We Translate On Time

Is the Perfect Translation Attainable?

June 14th, 2019

In Ortega y Gasset's 'The Misery and Splendour of Translation', he provides a general idea about the nature of translation, what it encompasses and what problems translators often run into. He suggests translation is a utopian task and is never fully attainable, as the same idea cannot be achieved in a target language and there are different connotations in languages. Does Ortega y Gasset have an argument in questioning whether the perfect translation is attainable? Or is it possible to retain everything in a translation and maintain all nuances?

 Ortega y Gasset’s argument relies on the idea that a text can never be translated faithfully and with complete accuracy, since aspects of the text are adapted according to culture, grammar and vocabulary of the target language. This in turn leads to a combination of linguistic differences between the languages and the translator’s own stylistic approach. This can cause significant changes to the target translation. 

The issue of accuracy in translation often relates to the translator’s perception (of the text) and translating style. It is important to use idioms and context that are relevant to the target audience. The intended message often takes priority over the linguistic features of the text, and this may require the text to be adapted in translation to the current issues and events that affect the target audience.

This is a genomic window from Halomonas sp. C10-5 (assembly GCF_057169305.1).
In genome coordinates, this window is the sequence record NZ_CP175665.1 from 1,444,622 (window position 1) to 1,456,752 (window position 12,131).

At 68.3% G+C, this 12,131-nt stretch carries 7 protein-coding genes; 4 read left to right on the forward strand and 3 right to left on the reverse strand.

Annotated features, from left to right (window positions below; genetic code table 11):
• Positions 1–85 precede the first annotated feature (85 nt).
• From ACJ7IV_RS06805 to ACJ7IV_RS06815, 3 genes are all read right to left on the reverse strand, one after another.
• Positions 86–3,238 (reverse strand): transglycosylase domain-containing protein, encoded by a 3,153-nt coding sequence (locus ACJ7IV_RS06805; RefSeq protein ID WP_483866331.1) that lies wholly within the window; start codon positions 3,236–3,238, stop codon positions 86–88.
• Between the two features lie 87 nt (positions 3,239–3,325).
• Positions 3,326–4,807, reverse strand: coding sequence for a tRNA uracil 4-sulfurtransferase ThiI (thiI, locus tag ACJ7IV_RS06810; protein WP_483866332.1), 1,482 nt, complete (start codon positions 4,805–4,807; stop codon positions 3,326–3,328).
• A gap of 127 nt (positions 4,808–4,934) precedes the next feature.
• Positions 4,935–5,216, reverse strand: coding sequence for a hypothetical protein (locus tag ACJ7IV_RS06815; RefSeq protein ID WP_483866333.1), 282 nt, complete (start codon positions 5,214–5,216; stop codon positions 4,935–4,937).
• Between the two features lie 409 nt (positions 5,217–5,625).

Ortega y Gasset suggests that it is impossible to translate “word for word” as ‘languages are formed in different landscapes through different experiences’. Therefore, ‘the thing a Spaniard calls a bosque [forest] the German calls a wald’ may in fact be two different interpretations of a ‘forest’.

Translators are encouraged to consider the context surrounding the original text in order to obtain the perfect equivalence. Not only must the translator be aware of the intent of the target text, but they must also have an intuitive knowledge of the languages being used.

The “perfect” translation exists as an ideal; however, there is no one way to measure if the original text has been “perfectly” translated. The purpose of the target text will affect what type of “perfection” being aimed for, and translation techniques used to achieve the most optimal target text. Translations exist along a spectrum and have varying degrees of success. Each translation is subjective.

Therefore, translation is not about replicating exactly what the source text is saying, rather it is about transferring the original idea and creating something with resemblance.  A translation is not the original text, but it is a path towards the original. 


 Ortega y Gasset, J. (1992), ‘The Misery and the Splendor of Translation’ in Schulte, R., Biguenet, J., Theories of Translation: an Anthology of Essays from Dryden to Derrida, Chicago: University of Chicago Press, 93-112. 

by Joshua Binfor

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